After PIF signed a Letter of Cooperation between the Mesoamerican Society for Biology and Conservation and Partners in Flight at the SMBC Congress in El Salvador in November 2008, the PIF MESO group identified priorities for workshops in association with the SMBC Congress. Brad helped make three workshops come to fruition by leveraging financial resources through MDC so that each Central American country could be represented in the North American Banding Council Certification Opportunity (Costa Rica, 2010), Statistical Analysis and Scientific Writing (Belize, 2009), and the Bird Banding Training and North American Banding Council Certification Opportunity (El Salvador, 2008).
Brad also played an important role in enabling the inclusion of Central America in the PIF Species Assessment Process. Participation in Central American Bird Species Assessment Workshops at San Vito, Costa Rica (2014), Ciudad de Saber, Panama (2015), and Jinotega, Nicaragua (2016) were supported in part by MDC, thanks to Brad’s advocacy. In his last years with MDC, Brad was particularly dedicated to bird conservation efforts in Honduras, including assisting with Robert Gallardo’s new Guide to the Birds of Honduras. In all of these international efforts, Brad worked largely behind the scenes, always modest and listening, ensuring that Central American biologists were front and center—but they were able to contribute in these venues in great part due to Brad’s advocacy within MDC and his passion for and dedication to facilitating the growth of the next generation of bird conservationists in Latin America.
Brad began birding at age 11 and continued a lifelong study of birds for both work and pleasure. He earned a bachelor’s degree in natural resources from Cornell University in 1969 and spent three years in the Peace Corps in Colombia and Ecuador. For part of this time, he worked at the Charles Darwin Research Station in the Galápagos Islands where he taught local schoolteachers about birds and bird conservation in the archipelago. During the remainder of the 1970s, Brad built houses in Colorado and the Missouri Ozarks; he taught building trades on the Navajo Reservation in Arizona in the 1980s, where he studied the bird life of the region and wrote a bird guide, Birding on the Navajo and Hopi Reservations, in 1986.
In 1987, Brad began his career with MDC as a Natural History Biologist, transitioning later to the position of State Ornithologist. He worked on the Missouri Breeding Bird Atlas while attending graduate school at the University of Missouri, where he received a master’s degree in biological sciences with an emphasis in avian ecology. In 2001, Brad authored Birds in Missouri, a full-color MDC publication with species accounts and accompanying essays on current conservation and biological topics. He also coordinated bird surveys for difficult-to-detect bird species, grassland birds, statewide bird populations, and for many of the national bird surveys. For 15 years, Brad organized an annual Bird ID and Conservation Workshop for MDC staff, other agency staff, and folks from the public. Anyone who birded with Brad can attest to his almost superhuman skills at bird identification. In his later years when his hearing declined, Brad remained an expert: he could distinguish, with the unaided eye, Stilt Sandpipers, Lesser Yellowlegs, and dowitchers when even in binoculars they were little more than dark spots on the distant shoreline.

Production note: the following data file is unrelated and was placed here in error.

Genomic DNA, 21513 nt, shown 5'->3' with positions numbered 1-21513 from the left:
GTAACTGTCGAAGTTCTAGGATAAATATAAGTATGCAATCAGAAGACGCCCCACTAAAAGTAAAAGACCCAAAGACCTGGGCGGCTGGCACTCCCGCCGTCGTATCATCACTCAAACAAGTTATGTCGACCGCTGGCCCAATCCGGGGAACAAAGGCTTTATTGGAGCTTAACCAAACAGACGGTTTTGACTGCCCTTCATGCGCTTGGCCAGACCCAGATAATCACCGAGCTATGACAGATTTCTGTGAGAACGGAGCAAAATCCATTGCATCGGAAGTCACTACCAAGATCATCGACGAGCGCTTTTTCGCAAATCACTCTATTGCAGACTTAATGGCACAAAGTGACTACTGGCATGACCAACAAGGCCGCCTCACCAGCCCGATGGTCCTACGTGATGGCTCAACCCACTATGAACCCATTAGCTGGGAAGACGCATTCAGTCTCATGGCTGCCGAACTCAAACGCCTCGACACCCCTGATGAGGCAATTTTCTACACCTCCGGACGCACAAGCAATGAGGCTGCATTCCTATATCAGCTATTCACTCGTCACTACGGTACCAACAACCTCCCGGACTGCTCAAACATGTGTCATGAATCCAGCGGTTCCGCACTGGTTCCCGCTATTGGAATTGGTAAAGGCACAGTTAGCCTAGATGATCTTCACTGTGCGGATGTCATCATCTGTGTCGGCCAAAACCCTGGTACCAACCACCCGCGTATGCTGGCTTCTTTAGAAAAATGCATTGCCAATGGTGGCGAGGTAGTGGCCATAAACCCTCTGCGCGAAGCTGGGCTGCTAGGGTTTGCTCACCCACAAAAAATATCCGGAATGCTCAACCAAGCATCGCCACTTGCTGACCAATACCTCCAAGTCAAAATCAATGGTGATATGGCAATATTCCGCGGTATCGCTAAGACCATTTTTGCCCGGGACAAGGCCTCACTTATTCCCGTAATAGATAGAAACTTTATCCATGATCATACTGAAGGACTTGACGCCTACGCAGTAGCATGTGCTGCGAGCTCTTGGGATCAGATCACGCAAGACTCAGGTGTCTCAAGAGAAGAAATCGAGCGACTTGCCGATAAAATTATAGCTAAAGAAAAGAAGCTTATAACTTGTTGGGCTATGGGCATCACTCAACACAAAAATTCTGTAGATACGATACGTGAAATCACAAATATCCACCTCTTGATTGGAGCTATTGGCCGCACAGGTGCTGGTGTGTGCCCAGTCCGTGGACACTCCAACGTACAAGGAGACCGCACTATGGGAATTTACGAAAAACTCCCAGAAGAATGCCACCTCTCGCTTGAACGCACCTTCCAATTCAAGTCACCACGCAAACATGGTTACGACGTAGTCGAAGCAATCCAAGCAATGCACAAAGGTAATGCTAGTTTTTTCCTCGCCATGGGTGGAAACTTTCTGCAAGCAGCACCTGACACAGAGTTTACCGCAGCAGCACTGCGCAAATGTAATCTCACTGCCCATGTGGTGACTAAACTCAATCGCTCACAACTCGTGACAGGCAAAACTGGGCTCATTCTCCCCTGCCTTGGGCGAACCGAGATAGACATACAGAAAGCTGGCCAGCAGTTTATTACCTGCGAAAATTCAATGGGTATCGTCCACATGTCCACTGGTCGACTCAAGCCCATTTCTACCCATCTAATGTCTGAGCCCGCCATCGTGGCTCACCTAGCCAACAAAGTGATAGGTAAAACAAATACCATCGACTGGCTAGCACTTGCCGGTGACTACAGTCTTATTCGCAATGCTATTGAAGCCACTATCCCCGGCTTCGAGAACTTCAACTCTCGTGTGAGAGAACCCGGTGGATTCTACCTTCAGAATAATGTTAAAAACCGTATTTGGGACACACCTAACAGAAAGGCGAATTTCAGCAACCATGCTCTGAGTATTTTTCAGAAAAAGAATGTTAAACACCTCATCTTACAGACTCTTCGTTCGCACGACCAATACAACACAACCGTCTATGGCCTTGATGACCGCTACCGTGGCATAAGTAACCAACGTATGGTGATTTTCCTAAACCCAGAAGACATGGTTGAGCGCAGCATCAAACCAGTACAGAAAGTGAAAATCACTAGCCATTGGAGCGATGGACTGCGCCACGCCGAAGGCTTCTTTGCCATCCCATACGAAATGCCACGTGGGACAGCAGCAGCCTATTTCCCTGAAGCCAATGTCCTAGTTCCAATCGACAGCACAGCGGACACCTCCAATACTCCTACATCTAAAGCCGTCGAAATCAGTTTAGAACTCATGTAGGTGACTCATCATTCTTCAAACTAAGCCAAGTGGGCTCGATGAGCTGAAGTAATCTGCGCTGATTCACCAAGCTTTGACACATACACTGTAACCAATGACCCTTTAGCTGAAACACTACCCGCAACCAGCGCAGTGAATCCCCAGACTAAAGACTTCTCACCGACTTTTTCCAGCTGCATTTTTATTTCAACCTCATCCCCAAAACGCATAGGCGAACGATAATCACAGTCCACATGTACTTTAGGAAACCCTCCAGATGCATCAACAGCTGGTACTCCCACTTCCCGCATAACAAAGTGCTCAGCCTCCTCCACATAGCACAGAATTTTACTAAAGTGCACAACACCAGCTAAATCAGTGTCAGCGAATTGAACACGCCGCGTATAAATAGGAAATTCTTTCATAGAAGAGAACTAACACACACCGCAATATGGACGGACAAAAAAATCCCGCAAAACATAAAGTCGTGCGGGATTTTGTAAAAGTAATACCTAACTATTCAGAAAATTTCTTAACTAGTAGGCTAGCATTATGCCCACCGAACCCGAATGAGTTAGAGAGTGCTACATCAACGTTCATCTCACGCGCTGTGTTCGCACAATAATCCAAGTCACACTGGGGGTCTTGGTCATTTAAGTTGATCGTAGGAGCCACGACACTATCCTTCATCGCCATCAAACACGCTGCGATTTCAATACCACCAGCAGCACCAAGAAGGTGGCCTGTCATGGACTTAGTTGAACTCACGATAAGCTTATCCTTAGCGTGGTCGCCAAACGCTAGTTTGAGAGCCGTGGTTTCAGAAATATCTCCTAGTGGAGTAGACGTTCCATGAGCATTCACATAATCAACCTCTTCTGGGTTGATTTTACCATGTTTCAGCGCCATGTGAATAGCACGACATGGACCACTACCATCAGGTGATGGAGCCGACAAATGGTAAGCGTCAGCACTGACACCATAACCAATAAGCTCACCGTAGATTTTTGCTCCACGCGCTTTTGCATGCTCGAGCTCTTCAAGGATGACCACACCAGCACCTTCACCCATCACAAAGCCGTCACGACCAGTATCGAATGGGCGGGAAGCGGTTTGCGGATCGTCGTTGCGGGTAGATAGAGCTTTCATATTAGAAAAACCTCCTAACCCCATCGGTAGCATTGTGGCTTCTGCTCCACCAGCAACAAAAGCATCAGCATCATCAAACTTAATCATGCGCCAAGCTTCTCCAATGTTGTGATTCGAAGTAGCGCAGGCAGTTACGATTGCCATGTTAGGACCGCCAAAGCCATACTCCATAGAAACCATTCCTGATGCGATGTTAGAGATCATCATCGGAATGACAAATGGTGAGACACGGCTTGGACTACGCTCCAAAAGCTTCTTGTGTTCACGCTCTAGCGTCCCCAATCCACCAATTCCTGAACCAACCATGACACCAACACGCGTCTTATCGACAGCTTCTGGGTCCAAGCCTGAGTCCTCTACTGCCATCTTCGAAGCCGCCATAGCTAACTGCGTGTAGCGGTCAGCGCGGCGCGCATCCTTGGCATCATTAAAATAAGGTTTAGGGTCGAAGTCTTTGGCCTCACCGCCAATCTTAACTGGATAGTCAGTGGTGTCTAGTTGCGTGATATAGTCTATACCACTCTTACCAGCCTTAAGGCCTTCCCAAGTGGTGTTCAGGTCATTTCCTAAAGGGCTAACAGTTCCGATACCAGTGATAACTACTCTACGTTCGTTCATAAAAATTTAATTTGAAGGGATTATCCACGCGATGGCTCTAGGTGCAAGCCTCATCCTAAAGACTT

Brad was the recipient of the prestigious Partners in Flight Lifetime Achievement Award in 2016 in recognition of his exceptional contributions to the field of landbird conservation—for his commitment to mentoring, education, and advancing the work of PIF in the Midwest and internationally throughout the hemisphere. He was an active member of PIF from its inception in 1990, helped found and served as chair of the PIF Midwest Working Group, and served on the PIF National Steering Committee until his retirement in 2016, including a term as chair. Brad was a charter member of the board of the Audubon Society of Missouri (ASM) and served as president and board member of the Columbia Audubon Society for eight years. Brad was also awarded the Rudolph Bennitt Award, the ASM’s highest honor, for his dedication to the principles of ASM and contributions to ornithology, the birding community, and conservation of Missouri birds.
Brad Jacobs was a kind and gentle soul, an educator, a naturalist, a mentor, and a solid friend to many. He was a loving husband and father to his wife Linda and their two children, Nathan (married to Julie) and Fresa Jacobs. He was grandfather to Zane and Lia Jacobs and brother to John. Brad had knowledge to share for nearly every situation—tidbits of information drawn from a life deeply and sensitively immersed in the world he shared with critters both winged and fleet of foot. Here’s to that full and diverse life, much of which was dedicated to the conservation of migratory birds. Let us continue to fervently carry that torch as Brad taught and inspired us to do.